The US Dollar is down over 9% year-to-date against a broad basket of the world's fiat currencies, tumbled over 10% against gold, and has collapsed against Bitcoin; but, as Bloomberg's Garfield Reynolds warns, the dollar's worst year since 2003 is about to get "even grimmer" in 2018...
The one point of clarity coming out of Washington is that tax reform isn’t about to save the dollar where Fed rate hikes have failed.
CFTC data showed dollar shorts increased again in the second half of November after shrinking to the smallest level since June. That snapped a move that had suggested investors were about to go net dollar-long.
The dollar’s surge at the end of 2016 was built around accelerating U.S. growth and belief that the Fed would lead the developed world in tightening policy.
U.S. growth is still strong, and the Fed is still tightening, but the rest of the world is catching up and there’s doubt the U.S. can cope with significant dollar gains.
Tax reform was flagged as the next fuel for the rally, but that looks unlikely.
Backers of the plan say cutting corporate tax rates will fire up the economy, but the Fed and the IMF haven’t changed long-term forecasts for U.S. GDP even as the odds grow that some sort of reform will pass.
Monday’s news that Republican senators kept the alternative minimum tax for companies highlights how the partisan rush to pass the bill increased the odds of a flawed package.
It’s also illuminating to consider that the retreat in tech stocks is being attributed to speculation those firms will benefit least from the tax changes -- because existing breaks designed to encourage innovation arguably did just that.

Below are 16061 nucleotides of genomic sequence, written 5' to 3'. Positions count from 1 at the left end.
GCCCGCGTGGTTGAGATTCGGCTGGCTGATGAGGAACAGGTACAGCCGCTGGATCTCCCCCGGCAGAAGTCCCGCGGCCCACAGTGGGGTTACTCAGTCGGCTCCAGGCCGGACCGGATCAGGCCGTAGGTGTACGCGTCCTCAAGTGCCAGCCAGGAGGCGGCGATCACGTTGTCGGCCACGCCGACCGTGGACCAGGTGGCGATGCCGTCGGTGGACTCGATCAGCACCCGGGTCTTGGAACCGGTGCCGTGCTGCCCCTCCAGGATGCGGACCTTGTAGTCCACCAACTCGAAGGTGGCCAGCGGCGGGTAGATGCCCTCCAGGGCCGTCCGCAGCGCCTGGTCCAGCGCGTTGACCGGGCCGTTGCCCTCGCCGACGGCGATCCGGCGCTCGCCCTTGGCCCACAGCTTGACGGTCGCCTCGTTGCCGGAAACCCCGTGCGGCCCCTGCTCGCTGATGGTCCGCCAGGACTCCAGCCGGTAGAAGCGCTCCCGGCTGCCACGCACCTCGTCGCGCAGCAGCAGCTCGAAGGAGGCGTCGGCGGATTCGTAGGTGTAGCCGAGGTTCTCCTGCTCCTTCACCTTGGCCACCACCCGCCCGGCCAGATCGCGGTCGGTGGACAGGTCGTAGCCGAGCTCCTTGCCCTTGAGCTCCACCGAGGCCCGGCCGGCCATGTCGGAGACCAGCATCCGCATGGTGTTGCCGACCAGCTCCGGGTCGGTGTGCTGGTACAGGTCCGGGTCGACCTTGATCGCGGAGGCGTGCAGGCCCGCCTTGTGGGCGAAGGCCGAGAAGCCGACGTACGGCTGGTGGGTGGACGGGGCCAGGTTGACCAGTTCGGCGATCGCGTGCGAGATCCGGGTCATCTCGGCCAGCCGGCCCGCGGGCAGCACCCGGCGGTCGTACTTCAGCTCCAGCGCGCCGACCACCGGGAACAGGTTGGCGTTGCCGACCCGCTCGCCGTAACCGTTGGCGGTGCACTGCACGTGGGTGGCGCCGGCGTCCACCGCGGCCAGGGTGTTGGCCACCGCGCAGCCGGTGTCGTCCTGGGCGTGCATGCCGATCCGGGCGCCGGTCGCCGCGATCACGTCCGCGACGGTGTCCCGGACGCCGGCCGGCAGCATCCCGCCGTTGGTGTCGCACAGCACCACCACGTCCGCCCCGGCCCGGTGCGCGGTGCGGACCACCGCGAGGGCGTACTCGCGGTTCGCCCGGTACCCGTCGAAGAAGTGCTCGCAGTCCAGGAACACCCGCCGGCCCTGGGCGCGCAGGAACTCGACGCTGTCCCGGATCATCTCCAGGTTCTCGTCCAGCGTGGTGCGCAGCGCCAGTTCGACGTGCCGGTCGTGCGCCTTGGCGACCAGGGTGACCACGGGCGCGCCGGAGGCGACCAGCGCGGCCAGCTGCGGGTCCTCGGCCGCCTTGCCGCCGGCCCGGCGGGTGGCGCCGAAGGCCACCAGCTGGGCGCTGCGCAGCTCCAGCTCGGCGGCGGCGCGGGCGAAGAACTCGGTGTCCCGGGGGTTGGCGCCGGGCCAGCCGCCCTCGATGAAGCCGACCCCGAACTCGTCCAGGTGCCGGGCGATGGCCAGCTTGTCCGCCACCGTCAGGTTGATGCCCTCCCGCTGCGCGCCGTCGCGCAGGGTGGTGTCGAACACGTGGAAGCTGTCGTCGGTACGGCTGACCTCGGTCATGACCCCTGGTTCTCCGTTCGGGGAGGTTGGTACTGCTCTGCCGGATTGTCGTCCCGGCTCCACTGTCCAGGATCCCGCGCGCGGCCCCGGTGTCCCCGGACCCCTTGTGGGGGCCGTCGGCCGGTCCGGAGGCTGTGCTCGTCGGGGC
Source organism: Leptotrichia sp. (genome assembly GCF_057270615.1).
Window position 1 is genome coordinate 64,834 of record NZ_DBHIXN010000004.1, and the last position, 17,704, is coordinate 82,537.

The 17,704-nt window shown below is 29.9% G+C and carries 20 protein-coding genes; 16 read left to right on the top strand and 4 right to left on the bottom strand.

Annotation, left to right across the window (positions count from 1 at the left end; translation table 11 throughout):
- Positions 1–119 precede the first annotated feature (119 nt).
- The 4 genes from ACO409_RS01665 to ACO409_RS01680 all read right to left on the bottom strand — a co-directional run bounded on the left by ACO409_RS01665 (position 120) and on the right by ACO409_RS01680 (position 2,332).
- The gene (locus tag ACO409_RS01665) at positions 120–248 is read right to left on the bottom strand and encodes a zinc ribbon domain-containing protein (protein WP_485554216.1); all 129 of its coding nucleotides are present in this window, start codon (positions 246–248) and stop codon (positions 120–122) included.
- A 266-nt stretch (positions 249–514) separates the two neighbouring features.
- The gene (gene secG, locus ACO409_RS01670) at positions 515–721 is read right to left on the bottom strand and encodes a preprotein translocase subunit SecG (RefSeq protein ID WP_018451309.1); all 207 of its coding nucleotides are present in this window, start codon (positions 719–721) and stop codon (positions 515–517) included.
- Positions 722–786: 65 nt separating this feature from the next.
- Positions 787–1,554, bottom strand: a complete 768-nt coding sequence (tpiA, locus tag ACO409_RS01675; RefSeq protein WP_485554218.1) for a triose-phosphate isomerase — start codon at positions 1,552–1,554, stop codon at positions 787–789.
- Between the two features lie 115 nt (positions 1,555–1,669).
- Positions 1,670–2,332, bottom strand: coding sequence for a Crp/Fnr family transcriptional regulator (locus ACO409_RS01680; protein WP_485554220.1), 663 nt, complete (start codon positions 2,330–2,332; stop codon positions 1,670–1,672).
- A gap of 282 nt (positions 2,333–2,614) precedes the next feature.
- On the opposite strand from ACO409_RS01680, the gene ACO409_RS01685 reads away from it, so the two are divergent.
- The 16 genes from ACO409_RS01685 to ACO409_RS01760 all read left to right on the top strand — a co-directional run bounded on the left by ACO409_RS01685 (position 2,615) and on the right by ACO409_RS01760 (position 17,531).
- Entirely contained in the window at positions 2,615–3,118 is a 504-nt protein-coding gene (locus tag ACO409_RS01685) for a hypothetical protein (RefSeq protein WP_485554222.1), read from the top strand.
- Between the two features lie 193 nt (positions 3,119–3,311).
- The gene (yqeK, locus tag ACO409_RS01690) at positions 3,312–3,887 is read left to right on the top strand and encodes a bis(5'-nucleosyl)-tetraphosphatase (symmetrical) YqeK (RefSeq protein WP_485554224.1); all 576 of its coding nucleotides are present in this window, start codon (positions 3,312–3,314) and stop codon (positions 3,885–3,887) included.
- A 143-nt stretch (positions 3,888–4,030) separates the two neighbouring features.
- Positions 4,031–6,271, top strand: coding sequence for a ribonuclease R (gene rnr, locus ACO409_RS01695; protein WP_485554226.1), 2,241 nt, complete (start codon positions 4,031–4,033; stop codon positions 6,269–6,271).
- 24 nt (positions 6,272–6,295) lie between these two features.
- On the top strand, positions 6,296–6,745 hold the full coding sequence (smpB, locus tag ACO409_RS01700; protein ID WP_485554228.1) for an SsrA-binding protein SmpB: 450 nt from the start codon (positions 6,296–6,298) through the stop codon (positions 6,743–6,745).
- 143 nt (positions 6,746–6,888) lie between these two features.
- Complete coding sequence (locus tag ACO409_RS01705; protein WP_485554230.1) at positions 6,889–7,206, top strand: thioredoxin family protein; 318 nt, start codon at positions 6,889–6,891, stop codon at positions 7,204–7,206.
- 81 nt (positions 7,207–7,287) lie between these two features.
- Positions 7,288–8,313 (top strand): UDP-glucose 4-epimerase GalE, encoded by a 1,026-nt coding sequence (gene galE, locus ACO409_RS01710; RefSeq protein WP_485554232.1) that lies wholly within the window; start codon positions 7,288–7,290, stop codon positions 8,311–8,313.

Turning that around, it implies that those sectors that will benefit most are some of the U.S.’s least dynamic. That undermines the arguments for stronger growth.
The flattening of the Treasuries curve -- with benchmark 10-year yields totally range-bound -- is another vote of no-confidence.
That helps explain what is a very broad-based retreat: USD is in the red in 2017 against almost two-thirds of the 110+ global currencies that aren’t constrained by a peg.
Expect to see fresh breakouts for EUR and JPY, as the respective central banks are forced to cut stimulus thanks to burgeoning growth in Europe and policy exhaustion in Japan.
Traditional high-yield plays such as KRW, AUD, NZD, BRL will have a bias to climb (TRY and ZAR could join that list if politics takes a back seat) amid a positive global growth backdrop.
This time twelve months ago, markets were gearing up for the ’Year of the Dollar.’ That turned out badly, but the year ahead could be even bleaker now that its fans have abandoned it.